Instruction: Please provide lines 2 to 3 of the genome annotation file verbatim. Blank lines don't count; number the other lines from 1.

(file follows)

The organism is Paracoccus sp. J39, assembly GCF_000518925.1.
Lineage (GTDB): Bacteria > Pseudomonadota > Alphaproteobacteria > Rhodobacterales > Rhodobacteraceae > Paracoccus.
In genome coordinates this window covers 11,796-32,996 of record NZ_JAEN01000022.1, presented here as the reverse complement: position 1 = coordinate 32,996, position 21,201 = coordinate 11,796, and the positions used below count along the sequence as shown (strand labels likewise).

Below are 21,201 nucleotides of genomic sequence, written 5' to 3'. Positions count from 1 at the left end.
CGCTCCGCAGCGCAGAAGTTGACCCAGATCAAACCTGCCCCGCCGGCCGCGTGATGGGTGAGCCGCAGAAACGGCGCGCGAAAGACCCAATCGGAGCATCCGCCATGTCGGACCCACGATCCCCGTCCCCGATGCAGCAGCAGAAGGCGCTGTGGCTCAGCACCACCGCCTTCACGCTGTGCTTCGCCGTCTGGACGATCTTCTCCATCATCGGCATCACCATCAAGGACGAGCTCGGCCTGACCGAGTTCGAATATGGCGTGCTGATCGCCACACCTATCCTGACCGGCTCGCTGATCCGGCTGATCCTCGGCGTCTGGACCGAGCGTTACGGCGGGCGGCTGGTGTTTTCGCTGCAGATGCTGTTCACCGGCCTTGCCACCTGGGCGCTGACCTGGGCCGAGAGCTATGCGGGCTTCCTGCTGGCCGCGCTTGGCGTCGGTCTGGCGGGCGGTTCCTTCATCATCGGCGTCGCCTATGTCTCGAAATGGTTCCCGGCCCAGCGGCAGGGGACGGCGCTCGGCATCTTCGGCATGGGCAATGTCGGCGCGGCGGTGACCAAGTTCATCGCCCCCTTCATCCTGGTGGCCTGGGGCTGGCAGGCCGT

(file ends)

Lineage (GTDB): Bacteria > Pseudomonadota > Alphaproteobacteria > Rhodobacterales > Rhodobacteraceae > Paracoccus.
In genome coordinates this window covers 11,796-32,996 of record NZ_JAEN01000022.1, presented here as the reverse complement: position 1 = coordinate 32,996, position 21,201 = coordinate 11,796, and the positions used below count along the sequence as shown (strand labels likewise).